I have the sense that you're not seriously engaging with the problem, but rather looking for a quick dismissal, so you may not be interested in the following:

It's relatively straightforward to micro-engrave megabytes of programs onto copper, glass, silicon, nickel, and similarly stable materials, which will easily survive for a million years. Gigabytes are more expensive. Clay and stone are also pretty easy, but with the straightforward fabrication techniques, they have lower data capacity because of their grain structure. PET is commonly used as an archival material, and should easily last longer than paper, but it's less trustworthy — its combustibility in air means that a PET-air system is merely metastable, not stable, and the timespan of that metastability could easily be much less than that of glass.

But even old hard disks could easily have media longevity exceeding the mere 3000-year timespan we're talking about.


I wasn’t seriously engaging because I didn’t take your comment about ancient civilizations to be especially serious. I don’t believe micro-engraving to be a serious long-term archival plan for individuals; if the metal plate (or whatever) gets lost, buried, melted down, ... then it doesn’t really matter what is engraved on it. Very few works are going to be copied as widely as a foundational religious text. If you want your code to survive the best bet is to get it inserted into Linux or something.

(Previously I was talking about e.g. the Rhind Papyrus, not the Hebrew bible, but anyway...)

As for Observable: you could relatively quickly and straight-forwardly build yourself a mediocre version of the editor interface. It is quite likely that if the platform becomes extremely popular better archival solutions will be found. Being an early adopter of this kind of technology involves a bit more risk, especially when there is a business involved, but even when there is not. Plenty of open source file formats are now extremely inconvenient to use.


Oh, I thought you were talking about the Hebrew bible and a few other books because of your remark, "some written books repeatedly copied by generations of scribes have managed to survive." The Rhind Papyrus survives in the 3500-year-old original, including its non-digital aspects; although it is a (digital) copy of an older book, no other ancient or medieval copies of that book or of the Rhind Papyrus itself are known.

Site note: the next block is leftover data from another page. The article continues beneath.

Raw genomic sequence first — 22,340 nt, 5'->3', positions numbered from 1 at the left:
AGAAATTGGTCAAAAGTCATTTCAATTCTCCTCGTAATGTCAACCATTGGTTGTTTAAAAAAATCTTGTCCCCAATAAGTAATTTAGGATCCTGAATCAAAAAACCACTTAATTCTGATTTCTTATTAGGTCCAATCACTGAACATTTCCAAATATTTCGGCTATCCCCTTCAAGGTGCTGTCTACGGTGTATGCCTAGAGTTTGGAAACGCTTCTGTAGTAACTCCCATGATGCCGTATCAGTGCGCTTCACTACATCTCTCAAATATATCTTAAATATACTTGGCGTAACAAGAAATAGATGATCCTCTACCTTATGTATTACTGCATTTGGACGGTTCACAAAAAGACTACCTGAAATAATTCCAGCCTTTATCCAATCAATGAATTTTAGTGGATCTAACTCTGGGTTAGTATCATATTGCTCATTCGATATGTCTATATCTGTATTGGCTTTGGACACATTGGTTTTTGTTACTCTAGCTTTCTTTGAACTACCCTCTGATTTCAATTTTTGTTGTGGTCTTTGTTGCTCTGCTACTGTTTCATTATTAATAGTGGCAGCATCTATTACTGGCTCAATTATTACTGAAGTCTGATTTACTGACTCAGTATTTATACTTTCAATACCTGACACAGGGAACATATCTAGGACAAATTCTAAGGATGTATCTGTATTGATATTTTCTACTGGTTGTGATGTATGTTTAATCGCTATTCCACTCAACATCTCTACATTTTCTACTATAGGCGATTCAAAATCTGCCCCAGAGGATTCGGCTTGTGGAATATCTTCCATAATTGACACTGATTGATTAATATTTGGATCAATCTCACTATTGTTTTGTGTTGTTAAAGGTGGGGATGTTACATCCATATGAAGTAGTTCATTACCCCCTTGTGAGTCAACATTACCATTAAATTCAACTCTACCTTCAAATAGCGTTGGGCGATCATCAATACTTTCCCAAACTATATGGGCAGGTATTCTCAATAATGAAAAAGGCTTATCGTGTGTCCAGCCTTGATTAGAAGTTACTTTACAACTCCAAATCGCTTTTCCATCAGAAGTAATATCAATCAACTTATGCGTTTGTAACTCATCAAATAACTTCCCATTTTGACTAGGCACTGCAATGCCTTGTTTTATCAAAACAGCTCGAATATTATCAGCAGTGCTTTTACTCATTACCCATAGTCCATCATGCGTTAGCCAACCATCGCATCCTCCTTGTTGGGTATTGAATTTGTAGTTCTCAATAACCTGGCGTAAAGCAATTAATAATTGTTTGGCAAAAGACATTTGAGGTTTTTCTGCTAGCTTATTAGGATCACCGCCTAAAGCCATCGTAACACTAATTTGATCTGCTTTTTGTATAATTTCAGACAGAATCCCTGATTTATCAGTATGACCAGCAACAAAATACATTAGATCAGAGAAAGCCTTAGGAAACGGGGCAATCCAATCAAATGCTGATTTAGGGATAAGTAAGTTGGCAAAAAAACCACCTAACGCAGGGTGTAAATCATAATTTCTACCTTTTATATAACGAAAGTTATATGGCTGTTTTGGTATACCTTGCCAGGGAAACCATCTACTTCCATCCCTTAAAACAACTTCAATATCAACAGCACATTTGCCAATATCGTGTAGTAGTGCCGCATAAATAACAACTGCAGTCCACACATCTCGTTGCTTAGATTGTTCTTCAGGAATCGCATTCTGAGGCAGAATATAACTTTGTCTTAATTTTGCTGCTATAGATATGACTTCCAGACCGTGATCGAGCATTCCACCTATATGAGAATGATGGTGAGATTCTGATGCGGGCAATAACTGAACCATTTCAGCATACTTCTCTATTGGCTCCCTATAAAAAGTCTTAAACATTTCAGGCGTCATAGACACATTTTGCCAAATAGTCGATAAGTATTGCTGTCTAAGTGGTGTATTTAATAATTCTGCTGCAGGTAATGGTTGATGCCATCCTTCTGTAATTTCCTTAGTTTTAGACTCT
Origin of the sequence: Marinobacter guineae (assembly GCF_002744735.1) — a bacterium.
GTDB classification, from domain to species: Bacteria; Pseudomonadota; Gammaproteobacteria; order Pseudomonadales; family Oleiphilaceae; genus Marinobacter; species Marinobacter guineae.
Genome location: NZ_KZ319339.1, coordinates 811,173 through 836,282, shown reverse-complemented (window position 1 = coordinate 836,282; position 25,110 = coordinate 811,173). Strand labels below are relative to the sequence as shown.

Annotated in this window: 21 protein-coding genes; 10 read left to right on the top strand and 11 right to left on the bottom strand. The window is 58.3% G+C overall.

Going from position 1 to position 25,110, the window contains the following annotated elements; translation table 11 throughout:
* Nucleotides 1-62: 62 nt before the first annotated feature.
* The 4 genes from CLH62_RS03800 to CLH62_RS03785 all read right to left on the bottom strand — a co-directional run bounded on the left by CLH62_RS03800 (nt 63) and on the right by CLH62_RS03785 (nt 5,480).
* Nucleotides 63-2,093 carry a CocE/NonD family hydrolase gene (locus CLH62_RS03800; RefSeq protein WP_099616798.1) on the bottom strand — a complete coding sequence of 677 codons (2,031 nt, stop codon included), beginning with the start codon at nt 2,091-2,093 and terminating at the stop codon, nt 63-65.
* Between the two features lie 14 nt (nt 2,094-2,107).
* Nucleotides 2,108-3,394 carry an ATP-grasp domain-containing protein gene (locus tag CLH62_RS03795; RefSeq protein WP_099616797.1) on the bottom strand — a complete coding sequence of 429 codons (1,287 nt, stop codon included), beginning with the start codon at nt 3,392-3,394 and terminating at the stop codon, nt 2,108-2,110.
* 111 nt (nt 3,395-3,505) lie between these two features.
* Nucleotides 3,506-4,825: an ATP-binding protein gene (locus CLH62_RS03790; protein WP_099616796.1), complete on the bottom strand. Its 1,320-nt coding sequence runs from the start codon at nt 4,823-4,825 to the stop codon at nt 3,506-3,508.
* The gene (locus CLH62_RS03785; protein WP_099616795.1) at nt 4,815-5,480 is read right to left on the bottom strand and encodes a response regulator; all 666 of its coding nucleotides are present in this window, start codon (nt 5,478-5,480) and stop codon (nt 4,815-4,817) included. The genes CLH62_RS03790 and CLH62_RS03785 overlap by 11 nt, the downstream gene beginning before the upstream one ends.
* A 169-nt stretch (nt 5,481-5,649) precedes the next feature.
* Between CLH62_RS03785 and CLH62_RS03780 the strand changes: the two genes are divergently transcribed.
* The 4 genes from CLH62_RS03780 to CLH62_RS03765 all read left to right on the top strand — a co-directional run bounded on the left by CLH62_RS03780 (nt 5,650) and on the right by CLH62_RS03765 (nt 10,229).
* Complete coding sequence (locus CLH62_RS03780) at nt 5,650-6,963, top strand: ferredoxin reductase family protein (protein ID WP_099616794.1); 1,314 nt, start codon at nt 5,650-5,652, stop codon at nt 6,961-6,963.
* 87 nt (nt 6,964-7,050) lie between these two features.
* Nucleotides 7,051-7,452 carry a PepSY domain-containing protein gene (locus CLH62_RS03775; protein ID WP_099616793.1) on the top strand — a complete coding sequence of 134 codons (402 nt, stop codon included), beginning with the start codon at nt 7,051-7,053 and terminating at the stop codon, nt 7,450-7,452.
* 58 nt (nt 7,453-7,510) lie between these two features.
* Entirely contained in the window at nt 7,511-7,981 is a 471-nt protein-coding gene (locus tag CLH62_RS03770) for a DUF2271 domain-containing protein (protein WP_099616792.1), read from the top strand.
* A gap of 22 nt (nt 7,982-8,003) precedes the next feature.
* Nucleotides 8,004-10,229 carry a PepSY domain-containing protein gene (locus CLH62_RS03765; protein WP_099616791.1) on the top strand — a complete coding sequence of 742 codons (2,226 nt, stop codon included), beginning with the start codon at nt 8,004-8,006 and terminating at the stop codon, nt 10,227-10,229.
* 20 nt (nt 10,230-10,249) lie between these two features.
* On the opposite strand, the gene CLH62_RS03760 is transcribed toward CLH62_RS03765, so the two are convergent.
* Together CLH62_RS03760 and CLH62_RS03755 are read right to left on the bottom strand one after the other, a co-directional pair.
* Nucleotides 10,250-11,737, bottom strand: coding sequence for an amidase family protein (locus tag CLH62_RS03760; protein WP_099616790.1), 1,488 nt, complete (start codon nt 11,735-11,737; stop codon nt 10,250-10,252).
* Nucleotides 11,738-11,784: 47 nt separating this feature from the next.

Micro-engraving is definitely feasible as a form of archival at the individual level; the engraved text will survive being lost or buried, though not melted down. Given the relative ease of micro-engraving many megabytes, though, it might make more sense as a collective project. 1200 DPI is two gigabits per square meter, and engraving a square meter of material is a lot less work than writing 300 megabytes of even prose, much less working code.

But making Lots Of Copies does indeed Keep Stuff Safe, which is why I was puzzled that you seemed to be dismissing that route in your original comment. But you can do both! Media longevity is entirely compatible with mass production. And later copying is necessary for long-term archival, though not for such short timespans as the ones we've been discussing. Media longevity is necessary to bridge the gaps between periods that are politically favorable for archival — the tragedy of the Maya codices and the khipu is due to a politically unfavorable period.

We don't have a lot of information about what the next 3000 years are like, but with modern machinery it's relatively straightforward and affordable to produce sub-gigabyte-scale archives that would have easily survived short periods like the last 3000 years, even without copying. If Ahmes had had FIB etching, we wouldn't just have his algebraic and geometric algorithms; we'd know all the 12th-dynasty celebrity gossip about which court eunuchs had crushes on which priestesses. There aren't many people working on archival media because product-market fit is really elusive with a 3000-year-long feedback cycle, although Norsam at least has an available product, though at a price point that discourages mass production.

Thanks for the information about Observablehq! I'll definitely give it a try.


Am I right in thinking that this is mostly interesting for statistics-adjacent fields? I imagine someone using this mostly to embed charts and graphs alongside code a la Jupyter Notebooks.